ModuleWorks, Zeiss Cooperate on CAD/CAM System
The goal is to provide an integrated conventional and ultra-precision machining software capable of programming the complex parts required in the optics industry.
CAD/CAM software supplier ModuleWorks GmbH is partnering with Zeiss Industrial Metrology to develop a system that combines conventional CAM and the requirements of ultra-precision machining into a single CAD/CAM package. The goal is to develop new machining cycles toward an integrated process chain enabling optical parts to be machined using a single CAD/CAM system. Integrating all machining-relevant processes in a unified system is expected to accelerate process programming for cutting complex freeform surfaces and to improve the quality and cost-efficiency of producing ultra-precision parts.
Ultra-precision machining is used for parts that need to be machined to an accuracy of just a few micrometers and a roughnesses in the range of nanometers. Optical parts require both ultra-precision machining for the optically effective areas of the part and conventional machining for the non-optical areas. ModuleWorks says that currently there is no single CAD/CAM system that combines both of these types of machining.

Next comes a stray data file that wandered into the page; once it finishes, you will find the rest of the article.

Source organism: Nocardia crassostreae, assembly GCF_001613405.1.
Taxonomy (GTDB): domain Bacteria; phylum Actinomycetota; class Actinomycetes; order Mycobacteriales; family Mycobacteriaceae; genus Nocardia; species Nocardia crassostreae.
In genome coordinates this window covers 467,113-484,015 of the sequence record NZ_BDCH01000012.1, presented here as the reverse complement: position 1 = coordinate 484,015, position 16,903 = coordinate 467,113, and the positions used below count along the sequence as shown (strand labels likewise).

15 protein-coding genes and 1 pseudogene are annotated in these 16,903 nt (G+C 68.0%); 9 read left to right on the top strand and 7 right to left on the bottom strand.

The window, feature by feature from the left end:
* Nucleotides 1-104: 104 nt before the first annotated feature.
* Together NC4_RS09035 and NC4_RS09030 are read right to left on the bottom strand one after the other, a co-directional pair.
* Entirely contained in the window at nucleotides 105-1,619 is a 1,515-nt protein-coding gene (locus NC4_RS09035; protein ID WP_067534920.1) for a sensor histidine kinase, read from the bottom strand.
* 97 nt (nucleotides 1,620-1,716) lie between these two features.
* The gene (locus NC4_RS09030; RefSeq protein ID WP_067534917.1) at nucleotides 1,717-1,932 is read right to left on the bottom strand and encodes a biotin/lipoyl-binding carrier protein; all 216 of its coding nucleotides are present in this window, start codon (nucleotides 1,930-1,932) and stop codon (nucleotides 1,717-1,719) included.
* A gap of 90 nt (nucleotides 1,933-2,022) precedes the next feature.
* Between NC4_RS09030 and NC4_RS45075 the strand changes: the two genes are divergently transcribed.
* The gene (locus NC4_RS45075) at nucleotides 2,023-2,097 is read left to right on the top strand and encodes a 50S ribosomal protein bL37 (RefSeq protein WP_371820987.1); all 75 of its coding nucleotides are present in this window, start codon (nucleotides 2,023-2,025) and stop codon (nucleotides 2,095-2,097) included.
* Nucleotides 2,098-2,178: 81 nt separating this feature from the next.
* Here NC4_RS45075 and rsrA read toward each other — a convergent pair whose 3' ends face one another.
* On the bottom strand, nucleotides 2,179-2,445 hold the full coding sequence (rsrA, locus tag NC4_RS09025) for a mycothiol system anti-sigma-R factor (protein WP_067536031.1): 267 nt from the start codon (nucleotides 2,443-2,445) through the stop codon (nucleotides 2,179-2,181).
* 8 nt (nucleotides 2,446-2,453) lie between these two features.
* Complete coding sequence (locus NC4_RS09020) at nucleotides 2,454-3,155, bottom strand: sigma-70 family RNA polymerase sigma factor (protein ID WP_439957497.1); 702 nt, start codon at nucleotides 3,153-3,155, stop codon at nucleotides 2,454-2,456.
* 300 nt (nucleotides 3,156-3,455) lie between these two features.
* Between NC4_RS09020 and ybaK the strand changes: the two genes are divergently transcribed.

The new system is powered by the ModuleWorks 64-bit optics kernel. The kernel is based on the company’s five-axis technology for toolpath generation and has been developed to meet the growing demand for high-precision machining of increasingly complex geometries in the optics industry. The ModuleWorks optics kernel supports multi-threading for fast, ultra-precision machining of optical parts such as lenses, molding tools and lens arrays. It supports grinding and diamond turning as well as grinding patterns for roughing, drilling, chamfering, slotting and contouring. The full 3D machine and material removal simulation software can also be applied to small cutting inserts.
These two iPhone apps provide manufacturing professionals and students with quick access to helpful cutting tool information directly from their smart phones.
The shift from vertical to horizontal machining was even more expensive than this shop anticipated. It was also more valuable. Most of the shop’s machining centers are HMCs now—here’s why.
This CNC capability is helping make machine tools move far faster, and more accurately, than ever before. Here's how it works.